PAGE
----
While many of the senior living communities in Palo Alto, California, are upscale, Vi at Palo Alto — across from Stanford University — is hard to differentiate from a five-star resort. This community is complete with stylish apartments, luxury amenities and services, and beautifully manicured grounds.

On the banks of St. Joseph River, Holy Cross Village at Notre Dame in Notre Dame, Indiana, shares its campus with Holy Cross College and is just a few blocks from the historic University of Notre Dame. From spacious one-bedroom apartments to 2,300-square-foot villas, Holy Cross Village certainly gives residents more comforts to enjoy than their student neighbors have at the university.

Like many retirement communities, UBRCs provide a number of amenities to help senior residents relax and unwind. Take a peek into just some of the on-site amenities at the 136-acre campus at Oak Hammock at the University of Florida:

  • Multiple restaurants
  • Cocktail lounge
  • Game rooms
  • Modern fitness center
  • Pool and whirlpool
  • Fitness classes
  • Tennis courts
  • Art studio
  • Woodshop
  • Extensive library
  • Personal gardens and greenhouse
  • Nature trails and a pond
  • Salon and barbershop

How much do university retirement communities cost?

With such a diversity of locations and community-specific offerings at UBRCs, costs can vary greatly. The typical UBRC care model is similar to a CCRC — an all-in-one senior living option offering multiple care types on one campus — so the pricing and contract options are comparable.

With distinct contract types and entrance fees, CCRCs offer a variety of ways to pay for services. Like at CCRCs, the varying costs at UBRCs can depend on which contract an individual chooses, and sometimes the family can receive a partial refund of entry fees upon early contract termination.

Check out some community pricing examples below. While these prices may induce shock in many, keep in mind that the up-front fees also cover future health care costs:

  • Oak Hammock at the University of Florida has entrance fees starting at $195,000 and can run up to $1 million.
  • Mirabella at ASU has entrance fees ranging from just under $400,000 to around $800,000, with monthly fees coming in between $4,000 and $5,500.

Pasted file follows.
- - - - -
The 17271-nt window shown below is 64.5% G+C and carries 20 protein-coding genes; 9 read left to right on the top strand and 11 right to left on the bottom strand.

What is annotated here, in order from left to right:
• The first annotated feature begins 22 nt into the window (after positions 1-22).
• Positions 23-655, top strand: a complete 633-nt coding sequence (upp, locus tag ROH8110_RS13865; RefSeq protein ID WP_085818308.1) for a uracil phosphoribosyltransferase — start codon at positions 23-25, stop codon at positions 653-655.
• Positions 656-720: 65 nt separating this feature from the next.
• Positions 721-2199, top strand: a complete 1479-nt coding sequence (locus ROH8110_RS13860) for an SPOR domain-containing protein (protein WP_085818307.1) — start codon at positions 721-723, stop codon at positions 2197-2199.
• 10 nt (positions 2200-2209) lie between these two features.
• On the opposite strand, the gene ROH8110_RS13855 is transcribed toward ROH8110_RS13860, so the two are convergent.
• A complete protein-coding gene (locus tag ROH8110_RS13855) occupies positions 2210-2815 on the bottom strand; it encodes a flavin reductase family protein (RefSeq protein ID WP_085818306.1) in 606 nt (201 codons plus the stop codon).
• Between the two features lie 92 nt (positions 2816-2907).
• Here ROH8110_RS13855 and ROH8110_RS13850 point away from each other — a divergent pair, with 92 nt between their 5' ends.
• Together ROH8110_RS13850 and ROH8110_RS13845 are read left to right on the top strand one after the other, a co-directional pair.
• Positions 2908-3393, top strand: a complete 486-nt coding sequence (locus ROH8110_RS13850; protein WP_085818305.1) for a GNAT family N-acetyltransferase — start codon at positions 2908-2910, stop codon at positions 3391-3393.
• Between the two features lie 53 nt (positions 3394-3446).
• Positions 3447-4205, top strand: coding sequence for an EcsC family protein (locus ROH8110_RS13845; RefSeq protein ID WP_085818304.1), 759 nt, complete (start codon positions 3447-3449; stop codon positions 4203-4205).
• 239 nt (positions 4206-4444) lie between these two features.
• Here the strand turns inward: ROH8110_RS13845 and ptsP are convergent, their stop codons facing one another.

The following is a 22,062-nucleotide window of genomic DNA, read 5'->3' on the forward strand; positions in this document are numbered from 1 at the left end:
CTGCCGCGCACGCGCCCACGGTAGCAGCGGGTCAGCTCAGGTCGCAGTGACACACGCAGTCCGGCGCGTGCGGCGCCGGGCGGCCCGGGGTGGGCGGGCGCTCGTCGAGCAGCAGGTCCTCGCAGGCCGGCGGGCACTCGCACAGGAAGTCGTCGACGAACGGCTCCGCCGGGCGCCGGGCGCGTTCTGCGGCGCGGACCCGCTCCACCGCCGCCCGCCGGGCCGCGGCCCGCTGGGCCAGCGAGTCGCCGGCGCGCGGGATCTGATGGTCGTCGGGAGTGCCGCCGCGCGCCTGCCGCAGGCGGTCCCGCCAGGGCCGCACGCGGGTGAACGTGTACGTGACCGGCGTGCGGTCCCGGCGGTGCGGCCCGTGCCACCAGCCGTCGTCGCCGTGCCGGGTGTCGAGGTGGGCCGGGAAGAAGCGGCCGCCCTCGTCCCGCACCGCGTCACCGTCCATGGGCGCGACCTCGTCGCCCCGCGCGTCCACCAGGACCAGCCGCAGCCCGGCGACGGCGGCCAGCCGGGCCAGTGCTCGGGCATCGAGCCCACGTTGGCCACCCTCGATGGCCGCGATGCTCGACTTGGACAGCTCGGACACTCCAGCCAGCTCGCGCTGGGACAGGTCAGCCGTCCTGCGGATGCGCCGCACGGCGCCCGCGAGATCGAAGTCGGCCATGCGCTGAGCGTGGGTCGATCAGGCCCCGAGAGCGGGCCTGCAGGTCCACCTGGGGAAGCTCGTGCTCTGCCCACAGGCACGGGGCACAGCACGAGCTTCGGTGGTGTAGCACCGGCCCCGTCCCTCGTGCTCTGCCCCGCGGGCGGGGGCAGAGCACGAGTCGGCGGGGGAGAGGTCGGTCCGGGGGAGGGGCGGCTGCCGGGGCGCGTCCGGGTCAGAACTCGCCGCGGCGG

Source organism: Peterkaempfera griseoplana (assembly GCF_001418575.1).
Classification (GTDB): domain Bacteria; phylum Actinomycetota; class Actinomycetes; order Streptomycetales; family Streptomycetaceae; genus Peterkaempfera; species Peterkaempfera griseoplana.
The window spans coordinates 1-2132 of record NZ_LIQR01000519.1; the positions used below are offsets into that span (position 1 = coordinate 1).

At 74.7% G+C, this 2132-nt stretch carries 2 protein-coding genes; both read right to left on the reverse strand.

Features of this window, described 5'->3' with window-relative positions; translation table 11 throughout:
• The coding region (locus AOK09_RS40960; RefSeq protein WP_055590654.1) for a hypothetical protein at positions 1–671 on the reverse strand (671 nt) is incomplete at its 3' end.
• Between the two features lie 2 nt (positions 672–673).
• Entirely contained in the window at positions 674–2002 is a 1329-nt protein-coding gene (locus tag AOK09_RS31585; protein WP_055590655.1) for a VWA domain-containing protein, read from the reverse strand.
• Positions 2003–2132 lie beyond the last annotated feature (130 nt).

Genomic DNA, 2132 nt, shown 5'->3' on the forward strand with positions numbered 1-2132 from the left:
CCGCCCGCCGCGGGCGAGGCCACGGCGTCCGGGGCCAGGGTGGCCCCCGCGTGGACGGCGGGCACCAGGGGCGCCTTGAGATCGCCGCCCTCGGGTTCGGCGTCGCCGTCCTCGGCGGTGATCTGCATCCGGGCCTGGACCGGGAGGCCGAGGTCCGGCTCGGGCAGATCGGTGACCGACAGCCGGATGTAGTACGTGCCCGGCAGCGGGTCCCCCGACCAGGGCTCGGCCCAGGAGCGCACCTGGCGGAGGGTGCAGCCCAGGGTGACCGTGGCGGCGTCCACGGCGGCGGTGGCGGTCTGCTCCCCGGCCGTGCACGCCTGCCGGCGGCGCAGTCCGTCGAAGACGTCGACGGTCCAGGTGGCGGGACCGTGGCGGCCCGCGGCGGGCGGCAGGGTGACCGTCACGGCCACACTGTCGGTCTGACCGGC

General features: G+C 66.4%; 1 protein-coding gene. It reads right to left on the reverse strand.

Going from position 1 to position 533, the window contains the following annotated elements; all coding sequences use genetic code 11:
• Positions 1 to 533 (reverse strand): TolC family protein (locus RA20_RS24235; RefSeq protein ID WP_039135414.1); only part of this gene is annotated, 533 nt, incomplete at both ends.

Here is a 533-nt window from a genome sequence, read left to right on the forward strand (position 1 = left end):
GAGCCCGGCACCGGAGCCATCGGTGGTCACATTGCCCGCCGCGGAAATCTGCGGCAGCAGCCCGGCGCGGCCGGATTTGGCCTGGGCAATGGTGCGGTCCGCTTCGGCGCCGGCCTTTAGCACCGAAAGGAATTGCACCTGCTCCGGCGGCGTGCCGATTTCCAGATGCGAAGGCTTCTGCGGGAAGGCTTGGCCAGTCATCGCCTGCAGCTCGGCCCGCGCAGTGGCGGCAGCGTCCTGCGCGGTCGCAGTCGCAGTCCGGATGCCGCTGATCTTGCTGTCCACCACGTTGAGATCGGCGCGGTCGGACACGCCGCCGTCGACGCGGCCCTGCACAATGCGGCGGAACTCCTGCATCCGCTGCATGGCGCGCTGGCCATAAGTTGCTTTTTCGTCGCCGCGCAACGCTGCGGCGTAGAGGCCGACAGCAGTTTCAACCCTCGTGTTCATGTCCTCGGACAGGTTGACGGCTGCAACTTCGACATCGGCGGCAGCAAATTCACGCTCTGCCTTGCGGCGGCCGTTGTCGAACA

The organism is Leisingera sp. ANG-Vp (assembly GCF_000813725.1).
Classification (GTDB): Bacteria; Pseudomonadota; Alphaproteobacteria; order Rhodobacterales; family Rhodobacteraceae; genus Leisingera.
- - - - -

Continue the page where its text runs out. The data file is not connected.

• Vi at Palo Alto offers upscale settings and luxury services reflected in its $900,000 to nearly $7.5 million entrance fees. In addition, their monthly fees can stretch to over $12,000.

With the exception of senior living communities in Palo Alto like Vi at Palo Alto, most UBRC costs are comparable to CCRCs with entrance fees ranging from $100,000 to over $1 million, averaging around $300,000, according to research from Union Banc Investment Services.

What are the benefits of a university retirement community?

In addition to a continuum of care, an active lifestyle, and intellectual stimulation in an intergenerational community, UBRCs may even improve a senior’s outlook on aging. Andrew Carle from Georgetown University reminded us of the counterclockwise study, conducted in 1981 by Harvard psychologist Ellen Langer.

The study recreated a 1959 environment for a group of eight men in their 70s, as they spent five days immersed 22 years in the past. At the end of the five days, the men experienced measurable improvements in a number of physical and intellectual areas. This showed that, at some level, we may actually be as young as we feel, and the way our environment affects us is more important than we think.

Are you or a loved one considering a university-based retirement community? A Place for Mom’s local, experienced Senior Living Advisors can help you find UBRC options to fit your lifestyle — all at no cost to you.

Sources:

Carle, A. (2006, September 1). University-based retirement communities: Criteria for success. iAdvance Senior Care.

Carle, A (2019, January 31). In later years your house may be bad for your health. Forbes.

Carle, A (2019, April 22). Can university retirement communities reverse aging?Forbes.

Carle, A. (2022, January 7). Personal interview.

Wade, A. (2022, January 9). Personal interview.

Author
Kevin Ryan